Groundwater contamination assessment in Ulaanbaatar City, Mongolia with combined use of hydrochemical, environmental isotopic, and statistical approaches

Bayartungalag Batsaikhan, Seong Taek Yun, Kyoung Ho Kim, Soonyoung Yu, Kyung Jin Lee, Young Joon Lee, Jadambaa Namjil

Research output: Contribution to journalArticlepeer-review

Abstract

Ulaanbaatar City, Mongolia is rapidly becoming urbanized and attracts great attention because of environmental issues. This study was performed to assess the status of groundwater quality in Ulaanbaatar at an early but growing stage of urbanization, focusing on nitrate contamination in relation to land use. Along with high total dissolved solids and NO3 concentrations, significant contamination of groundwater is indicated by positive loadings of NO3, Cl and δ15N-NO3 along the first principal component of the principal component analysis (PCA). Based on the concentrations and δ15N values of nitrate, groundwater is classified into two groups: Group I (baseline quality) and II (contaminated). Nitrate in Group II water in urbanized (esp. peri-urban) areas is higher in concentration (> 10 mg/l NO3) and N-isotopic values (> 10‰ δ15N-NO3), while pristine hydrochemistry is observed restrictedly in grassland and forest areas. Other ions (e.g., Cl and SO42−) are also higher in Group II water. The δ15N-NO3 values in Group II water in combination with the spatial distribution on the land use map indicate that nitrate originates from untreated sewage effluents including pit-latrine leakage in peri-urban areas, while nitrate in Group I water originates from soil organic matter. The relationship between nitrate concentrations and δ2H (and δ18O) values of water suggests that nitrate enrichment is also influenced by evaporation during groundwater recharge. With the help of PCA for compositional data, we suggest a hydrochemical index for groundwater contamination assessment; i.e., the Groundwater Quality Index (GQI) that consists of three variables (concentrations of dissolved silica, nitrate and chloride) and can be used to delineate zones vulnerable to nitrate contamination as a crucial step for the efficient monitoring and management of groundwater quality. The study results suggest an urgent need for the management of unsealed pit latrines that are common in peri-urban areas with high population density.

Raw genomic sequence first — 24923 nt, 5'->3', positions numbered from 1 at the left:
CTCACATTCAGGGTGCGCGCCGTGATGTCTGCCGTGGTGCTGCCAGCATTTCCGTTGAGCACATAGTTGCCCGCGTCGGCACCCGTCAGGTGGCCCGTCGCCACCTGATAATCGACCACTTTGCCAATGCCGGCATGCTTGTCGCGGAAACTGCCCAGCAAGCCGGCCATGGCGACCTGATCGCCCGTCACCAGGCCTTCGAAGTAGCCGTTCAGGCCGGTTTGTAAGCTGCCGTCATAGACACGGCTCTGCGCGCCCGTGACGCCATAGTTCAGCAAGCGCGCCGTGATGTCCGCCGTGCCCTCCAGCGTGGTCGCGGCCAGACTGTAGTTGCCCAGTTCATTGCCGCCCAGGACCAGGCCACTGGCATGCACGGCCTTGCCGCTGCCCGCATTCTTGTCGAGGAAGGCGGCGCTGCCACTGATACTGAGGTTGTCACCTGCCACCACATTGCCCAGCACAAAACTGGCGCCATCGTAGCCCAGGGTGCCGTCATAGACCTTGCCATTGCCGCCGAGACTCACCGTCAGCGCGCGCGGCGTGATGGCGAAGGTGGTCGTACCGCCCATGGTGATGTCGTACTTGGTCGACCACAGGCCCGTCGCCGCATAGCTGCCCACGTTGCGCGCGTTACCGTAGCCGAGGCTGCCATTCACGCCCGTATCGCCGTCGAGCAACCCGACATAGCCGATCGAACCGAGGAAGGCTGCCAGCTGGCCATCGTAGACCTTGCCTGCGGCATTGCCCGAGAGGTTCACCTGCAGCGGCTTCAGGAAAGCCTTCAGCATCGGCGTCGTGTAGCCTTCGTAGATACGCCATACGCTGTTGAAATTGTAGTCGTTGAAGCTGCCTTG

Original languageEnglish
Article number142790
JournalScience of the Total Environment
DOIs
Publication statusAccepted/In press - 2020

Keywords

  • Groundwater Quality Index (GQI)
  • Nitrate contamination
  • Peri-urban, Mongolia
  • Sewage and pit latrine
  • Urbanization
  • Water chemistry and environmental isotope

ASJC Scopus subject areas

  • Environmental Engineering
  • Environmental Chemistry
  • Waste Management and Disposal
  • Pollution

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